Tag Archives: landscape

Sunrise lost?

I might see one or two people fishing whenever I pull into Gator Creek Road in the Merritt Island National Wildlife Refuge before dawn. It’s rare to see another photographer there for sunrise, although later in the day on Black Point Wildlife Drive there are often plenty of folks taking photos. On this morning someone else was already out there when I pulled into this spot. They had their camera / tripod set up over on the right (out of the frame in this image). I parked a bit away to give them some space and not interfere with their photography.

Mangroves at dawn Mangroves at dawn

As I set up and starting making images, they headed over with their tripod and camera. I didn’t pay a lot of attention, since I was busy trying to decide on compositions and wanted to capture the light on the clouds before it changed. I figured they just wanted to try a different viewpoint.

They stopped when they got to where I was and started talking about all sorts of things: music, musicians, photographing concerts, what camera I was using, where they lived, where they photographed, etc., etc. I was busy and concentrating on my photography, so a lot of my replies were monosyllabic. As time went on, I continued photographing and they continued talking. I hope I didn’t seem too rude. At one point I even mentioned how much I liked the cloud formations, but they never did make a photo.

There are all sorts of people, and we all have different priorities, but I still don’t understand. This person was motivated to get up very early, pack all their gear and head out for a morning of photography. But then didn’t make photos of a wonderful scene taking place all around us. Maybe they’d already got a lot of great photos before I arrived. But if it was me, I’d have kept shooting.

Anyway, here are some other photos I’ve made on Gator Creek Road: https://www.flickr.com/photos/edrosack/albums/72157720027085338


Changing the subject: Go take a look at Wally Jones’s blog post about this year’s sunflowers at Marl Bed Flats. He was out there on October 12th and got some really nice photos!

Thanks for stopping by and reading my blog. Please take care of yourselves and each other. And if you’re already out there, please go ahead and make some photos!

©2021, Ed Rosack. All rights reserved

Lighthouse Before and After

Lynn and I wanted another print for our walls and we both liked a photo of the Bass Harbor Head Light Station that I made on a trip to Acadia National Park back in August of 2014. Looking at the file in Lightroom, I wasn’t happy with the colors, and the resolution wasn’t quite enough for the size print that we wanted. I dug out the original RAW image file and reprocessed it with my current software and techniques. Here’s a comparison slider showing the full image (before is on the left):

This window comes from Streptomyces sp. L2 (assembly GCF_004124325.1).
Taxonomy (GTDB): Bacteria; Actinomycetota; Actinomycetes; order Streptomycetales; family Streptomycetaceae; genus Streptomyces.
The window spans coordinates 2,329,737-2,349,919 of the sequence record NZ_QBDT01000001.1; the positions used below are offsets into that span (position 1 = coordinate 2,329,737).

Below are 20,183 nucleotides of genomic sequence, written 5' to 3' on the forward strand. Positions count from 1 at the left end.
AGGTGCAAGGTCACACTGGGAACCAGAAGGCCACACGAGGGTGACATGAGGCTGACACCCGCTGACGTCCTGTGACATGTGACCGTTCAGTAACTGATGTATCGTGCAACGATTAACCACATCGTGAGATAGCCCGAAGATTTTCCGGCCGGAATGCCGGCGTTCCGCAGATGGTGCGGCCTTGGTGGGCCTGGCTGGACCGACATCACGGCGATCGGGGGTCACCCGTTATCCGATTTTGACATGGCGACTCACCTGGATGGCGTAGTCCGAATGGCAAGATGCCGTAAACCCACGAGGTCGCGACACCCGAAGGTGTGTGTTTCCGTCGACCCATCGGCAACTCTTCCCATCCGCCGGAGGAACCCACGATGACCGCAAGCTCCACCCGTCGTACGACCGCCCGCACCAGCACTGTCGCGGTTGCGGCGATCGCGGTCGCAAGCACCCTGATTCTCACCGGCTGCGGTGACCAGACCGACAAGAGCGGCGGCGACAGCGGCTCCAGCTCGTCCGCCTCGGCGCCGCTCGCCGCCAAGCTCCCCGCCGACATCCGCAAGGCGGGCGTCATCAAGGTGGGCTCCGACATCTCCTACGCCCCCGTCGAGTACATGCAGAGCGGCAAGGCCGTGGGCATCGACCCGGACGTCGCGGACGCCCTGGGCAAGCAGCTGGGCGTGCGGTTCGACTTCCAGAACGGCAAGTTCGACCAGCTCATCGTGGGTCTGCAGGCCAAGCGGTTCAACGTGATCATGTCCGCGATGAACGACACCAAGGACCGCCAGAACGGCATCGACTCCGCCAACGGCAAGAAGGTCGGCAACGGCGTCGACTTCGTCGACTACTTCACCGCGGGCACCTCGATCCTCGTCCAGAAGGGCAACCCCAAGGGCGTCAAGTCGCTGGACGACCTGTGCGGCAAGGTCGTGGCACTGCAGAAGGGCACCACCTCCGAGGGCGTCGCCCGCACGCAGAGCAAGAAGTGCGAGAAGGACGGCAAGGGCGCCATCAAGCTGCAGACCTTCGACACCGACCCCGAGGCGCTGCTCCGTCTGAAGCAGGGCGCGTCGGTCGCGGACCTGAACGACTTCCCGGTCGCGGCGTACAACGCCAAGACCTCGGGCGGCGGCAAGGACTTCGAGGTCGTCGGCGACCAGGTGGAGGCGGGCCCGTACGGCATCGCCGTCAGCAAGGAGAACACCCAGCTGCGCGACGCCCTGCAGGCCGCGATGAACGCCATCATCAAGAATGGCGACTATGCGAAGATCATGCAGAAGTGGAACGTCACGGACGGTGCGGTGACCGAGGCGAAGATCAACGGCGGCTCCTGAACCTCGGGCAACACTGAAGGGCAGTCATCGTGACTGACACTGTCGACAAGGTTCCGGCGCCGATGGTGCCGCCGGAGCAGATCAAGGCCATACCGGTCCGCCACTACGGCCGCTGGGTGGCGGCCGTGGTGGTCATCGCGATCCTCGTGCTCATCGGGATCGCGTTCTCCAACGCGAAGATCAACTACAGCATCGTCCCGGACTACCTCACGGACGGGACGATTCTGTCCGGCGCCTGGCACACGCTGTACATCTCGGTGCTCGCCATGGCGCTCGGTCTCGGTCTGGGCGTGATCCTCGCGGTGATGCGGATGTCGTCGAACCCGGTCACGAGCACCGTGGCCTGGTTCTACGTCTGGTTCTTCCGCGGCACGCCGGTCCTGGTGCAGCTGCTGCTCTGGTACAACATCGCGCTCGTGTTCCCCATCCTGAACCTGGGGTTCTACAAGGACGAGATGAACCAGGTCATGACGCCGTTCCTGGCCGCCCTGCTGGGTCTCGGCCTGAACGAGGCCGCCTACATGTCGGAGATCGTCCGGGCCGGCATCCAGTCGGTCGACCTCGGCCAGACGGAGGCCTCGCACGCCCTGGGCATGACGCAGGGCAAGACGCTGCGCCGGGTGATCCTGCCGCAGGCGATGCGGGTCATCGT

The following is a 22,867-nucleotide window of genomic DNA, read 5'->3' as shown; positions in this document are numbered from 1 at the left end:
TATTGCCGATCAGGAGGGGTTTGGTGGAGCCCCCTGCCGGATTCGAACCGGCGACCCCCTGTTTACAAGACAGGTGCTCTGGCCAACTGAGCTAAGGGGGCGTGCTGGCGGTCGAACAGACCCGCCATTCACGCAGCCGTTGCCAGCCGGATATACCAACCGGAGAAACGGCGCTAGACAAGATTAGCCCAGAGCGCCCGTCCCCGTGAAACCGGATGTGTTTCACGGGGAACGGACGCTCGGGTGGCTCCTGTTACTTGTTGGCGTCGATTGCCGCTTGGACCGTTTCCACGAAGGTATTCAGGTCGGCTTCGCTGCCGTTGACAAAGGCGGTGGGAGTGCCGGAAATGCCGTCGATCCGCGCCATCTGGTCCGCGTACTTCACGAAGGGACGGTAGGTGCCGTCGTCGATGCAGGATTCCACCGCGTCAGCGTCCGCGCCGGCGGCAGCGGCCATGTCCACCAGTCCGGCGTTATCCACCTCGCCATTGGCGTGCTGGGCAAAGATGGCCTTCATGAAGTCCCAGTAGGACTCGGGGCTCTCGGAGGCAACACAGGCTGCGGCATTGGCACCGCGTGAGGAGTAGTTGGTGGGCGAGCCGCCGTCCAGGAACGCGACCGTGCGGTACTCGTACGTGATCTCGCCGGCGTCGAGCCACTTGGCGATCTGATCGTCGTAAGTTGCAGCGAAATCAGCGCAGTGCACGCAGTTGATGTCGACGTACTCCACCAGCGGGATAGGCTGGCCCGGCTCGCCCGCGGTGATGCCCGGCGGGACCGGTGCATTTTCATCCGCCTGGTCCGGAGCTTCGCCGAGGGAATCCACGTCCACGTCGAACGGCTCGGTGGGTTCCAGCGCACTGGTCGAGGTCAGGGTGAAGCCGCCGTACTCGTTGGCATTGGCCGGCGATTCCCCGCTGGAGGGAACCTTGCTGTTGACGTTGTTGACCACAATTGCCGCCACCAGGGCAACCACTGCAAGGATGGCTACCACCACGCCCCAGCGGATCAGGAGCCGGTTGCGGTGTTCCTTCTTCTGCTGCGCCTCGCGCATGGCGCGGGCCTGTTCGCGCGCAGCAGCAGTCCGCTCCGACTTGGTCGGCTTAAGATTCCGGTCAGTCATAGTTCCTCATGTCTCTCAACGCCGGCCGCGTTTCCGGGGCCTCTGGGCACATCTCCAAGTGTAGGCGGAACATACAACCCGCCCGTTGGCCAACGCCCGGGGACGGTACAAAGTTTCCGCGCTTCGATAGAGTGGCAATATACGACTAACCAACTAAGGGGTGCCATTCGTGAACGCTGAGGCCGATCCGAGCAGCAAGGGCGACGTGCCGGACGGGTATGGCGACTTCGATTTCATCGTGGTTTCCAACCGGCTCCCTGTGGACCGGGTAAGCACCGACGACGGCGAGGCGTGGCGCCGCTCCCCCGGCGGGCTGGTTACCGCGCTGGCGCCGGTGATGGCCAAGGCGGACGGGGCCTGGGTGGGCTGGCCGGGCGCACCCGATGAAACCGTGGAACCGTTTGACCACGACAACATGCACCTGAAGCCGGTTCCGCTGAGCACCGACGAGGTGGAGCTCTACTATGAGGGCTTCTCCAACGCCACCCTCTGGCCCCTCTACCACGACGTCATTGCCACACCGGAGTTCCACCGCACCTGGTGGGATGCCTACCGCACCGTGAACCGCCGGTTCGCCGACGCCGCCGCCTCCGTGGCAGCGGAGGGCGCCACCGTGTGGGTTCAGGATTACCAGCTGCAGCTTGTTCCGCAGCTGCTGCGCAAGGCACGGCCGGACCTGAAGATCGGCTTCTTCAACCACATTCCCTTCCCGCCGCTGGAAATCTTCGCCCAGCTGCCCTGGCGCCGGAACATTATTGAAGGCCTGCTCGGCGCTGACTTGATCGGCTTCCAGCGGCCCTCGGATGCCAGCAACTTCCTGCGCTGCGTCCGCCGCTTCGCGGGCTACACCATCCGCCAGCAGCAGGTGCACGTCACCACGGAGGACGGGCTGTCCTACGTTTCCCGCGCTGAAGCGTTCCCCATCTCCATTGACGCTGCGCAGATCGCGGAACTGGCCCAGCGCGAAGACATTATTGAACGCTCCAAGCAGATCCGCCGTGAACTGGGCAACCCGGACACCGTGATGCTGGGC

Bass Harbor Head Light Station, Acadia National Park, August 2014

In Lightroom, I used their recently added “enhance” capability to improve RAW details and upsize. I also did basic adjustments including a slightly larger crop, white balance, and exposure. Then I opened it in Photoshop for final edits – which included texture / clarity tweaks and a pass through the Topaz Sharpen AI filter.

Here’s a small crop showing detail down by the water:

Software has improved a lot since 2014. I’m glad I saved the RAW file in my archives. We’ve already made the print and it looks good up on the wall.

A higher resolution version of the finished photo is here: https://www.flickr.com/photos/edrosack/51514669988/in/dateposted-public/.

If you’re interested, this link will take you to other blog posts I’ve written about reprocessing: https://edrosack.com/?s=reprocessing.

And I’ve collected some reprocessed examples in this album on Flickr: https://www.flickr.com/photos/edrosack/albums/72157622798164562

Thanks for stopping by and reading my blog. Please take care of yourselves and each other. And if you need to – reprocess some photos!

©2021, Ed Rosack. All rights reserved

Planning or Luck?

Ansel Adams is known for his pre-visualization approach to photography.

“The term [pre]visualization refers to the entire emotional-mental process of creating a photograph”

“It’s not what you see, it’s what you want me to see”